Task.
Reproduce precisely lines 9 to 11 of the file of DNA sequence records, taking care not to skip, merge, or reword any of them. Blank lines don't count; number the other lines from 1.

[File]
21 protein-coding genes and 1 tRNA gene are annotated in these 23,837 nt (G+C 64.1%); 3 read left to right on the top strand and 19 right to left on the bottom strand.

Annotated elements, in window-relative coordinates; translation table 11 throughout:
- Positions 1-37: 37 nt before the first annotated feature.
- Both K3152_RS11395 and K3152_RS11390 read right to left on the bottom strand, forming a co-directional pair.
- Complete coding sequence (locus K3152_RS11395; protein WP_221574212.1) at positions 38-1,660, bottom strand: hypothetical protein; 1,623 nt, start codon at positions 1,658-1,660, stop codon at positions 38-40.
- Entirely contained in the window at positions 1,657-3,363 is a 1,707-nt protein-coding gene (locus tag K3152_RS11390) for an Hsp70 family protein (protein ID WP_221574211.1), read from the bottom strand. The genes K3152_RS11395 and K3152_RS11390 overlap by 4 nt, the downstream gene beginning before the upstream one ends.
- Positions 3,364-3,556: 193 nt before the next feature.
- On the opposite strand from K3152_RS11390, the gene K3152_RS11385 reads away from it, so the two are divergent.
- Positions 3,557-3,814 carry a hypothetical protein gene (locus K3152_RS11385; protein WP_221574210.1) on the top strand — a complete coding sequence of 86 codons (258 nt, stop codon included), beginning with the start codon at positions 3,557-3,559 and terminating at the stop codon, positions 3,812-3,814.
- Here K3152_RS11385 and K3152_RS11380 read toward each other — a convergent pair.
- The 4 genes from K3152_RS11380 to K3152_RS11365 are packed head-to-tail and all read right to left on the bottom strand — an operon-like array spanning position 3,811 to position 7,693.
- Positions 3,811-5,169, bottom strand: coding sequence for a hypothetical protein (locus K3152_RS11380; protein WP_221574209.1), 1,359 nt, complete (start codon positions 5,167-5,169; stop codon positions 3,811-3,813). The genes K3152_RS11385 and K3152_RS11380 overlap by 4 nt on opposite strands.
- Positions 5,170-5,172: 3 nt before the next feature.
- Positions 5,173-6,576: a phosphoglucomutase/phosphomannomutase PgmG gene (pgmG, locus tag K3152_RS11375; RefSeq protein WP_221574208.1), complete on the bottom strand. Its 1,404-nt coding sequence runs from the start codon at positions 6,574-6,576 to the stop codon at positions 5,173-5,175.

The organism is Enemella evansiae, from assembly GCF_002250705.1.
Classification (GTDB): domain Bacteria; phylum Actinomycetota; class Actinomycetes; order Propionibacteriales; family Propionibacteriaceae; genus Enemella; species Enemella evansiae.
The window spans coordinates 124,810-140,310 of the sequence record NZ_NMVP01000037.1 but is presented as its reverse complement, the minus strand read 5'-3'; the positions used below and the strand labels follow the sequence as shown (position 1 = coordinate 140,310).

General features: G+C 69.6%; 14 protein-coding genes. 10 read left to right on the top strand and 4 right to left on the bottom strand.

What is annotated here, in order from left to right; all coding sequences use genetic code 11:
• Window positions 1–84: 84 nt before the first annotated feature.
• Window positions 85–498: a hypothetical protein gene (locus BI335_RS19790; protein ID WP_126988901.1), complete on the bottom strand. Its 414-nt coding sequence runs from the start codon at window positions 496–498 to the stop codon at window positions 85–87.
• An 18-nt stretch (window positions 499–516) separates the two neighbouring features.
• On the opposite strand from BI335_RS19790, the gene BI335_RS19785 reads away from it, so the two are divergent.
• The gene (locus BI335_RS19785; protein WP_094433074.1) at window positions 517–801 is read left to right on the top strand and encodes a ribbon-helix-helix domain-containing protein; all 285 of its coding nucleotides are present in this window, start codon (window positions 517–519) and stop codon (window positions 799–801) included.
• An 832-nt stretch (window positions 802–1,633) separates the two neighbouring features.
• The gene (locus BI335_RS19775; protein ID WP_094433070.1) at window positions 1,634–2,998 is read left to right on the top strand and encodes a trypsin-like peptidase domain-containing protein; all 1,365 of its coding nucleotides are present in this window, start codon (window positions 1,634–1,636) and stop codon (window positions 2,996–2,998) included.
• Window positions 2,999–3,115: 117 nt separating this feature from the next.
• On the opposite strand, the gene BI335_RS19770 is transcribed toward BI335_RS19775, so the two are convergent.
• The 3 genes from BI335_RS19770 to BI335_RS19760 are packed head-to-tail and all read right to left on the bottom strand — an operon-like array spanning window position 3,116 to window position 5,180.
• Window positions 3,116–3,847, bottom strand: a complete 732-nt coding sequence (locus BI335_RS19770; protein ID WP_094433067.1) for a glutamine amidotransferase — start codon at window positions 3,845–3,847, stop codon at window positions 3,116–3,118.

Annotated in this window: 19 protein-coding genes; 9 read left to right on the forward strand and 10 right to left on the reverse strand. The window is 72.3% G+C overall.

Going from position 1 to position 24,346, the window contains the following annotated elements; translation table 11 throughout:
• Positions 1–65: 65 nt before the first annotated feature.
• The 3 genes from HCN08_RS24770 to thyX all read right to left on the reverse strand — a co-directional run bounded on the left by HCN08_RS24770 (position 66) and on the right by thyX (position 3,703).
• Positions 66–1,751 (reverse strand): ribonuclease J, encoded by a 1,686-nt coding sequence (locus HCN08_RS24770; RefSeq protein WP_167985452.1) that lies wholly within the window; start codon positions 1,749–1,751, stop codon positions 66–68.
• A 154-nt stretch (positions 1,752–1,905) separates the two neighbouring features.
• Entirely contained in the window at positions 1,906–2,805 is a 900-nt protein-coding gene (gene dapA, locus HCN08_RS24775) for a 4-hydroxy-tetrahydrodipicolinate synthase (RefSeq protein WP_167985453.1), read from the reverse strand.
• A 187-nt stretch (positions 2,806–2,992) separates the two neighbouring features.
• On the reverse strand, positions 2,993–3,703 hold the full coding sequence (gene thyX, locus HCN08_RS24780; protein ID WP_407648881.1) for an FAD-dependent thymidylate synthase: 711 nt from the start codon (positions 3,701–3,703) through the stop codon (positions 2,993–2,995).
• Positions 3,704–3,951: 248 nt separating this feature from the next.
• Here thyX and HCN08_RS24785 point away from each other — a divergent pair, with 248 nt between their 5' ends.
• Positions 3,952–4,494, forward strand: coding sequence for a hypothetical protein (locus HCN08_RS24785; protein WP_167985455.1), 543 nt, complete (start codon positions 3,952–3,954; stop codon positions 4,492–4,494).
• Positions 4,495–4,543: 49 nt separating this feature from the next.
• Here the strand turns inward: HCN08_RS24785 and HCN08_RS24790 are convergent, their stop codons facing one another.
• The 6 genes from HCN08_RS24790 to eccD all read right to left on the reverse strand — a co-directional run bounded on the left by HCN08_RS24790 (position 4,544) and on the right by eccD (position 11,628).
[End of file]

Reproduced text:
- Positions 3,557-3,814 carry a hypothetical protein gene (locus K3152_RS11385; protein WP_221574210.1) on the top strand — a complete coding sequence of 86 codons (258 nt, stop codon included), beginning with the start codon at positions 3,557-3,559 and terminating at the stop codon, positions 3,812-3,814.
- Here K3152_RS11385 and K3152_RS11380 read toward each other — a convergent pair.
- The 4 genes from K3152_RS11380 to K3152_RS11365 are packed head-to-tail and all read right to left on the bottom strand — an operon-like array spanning position 3,811 to position 7,693.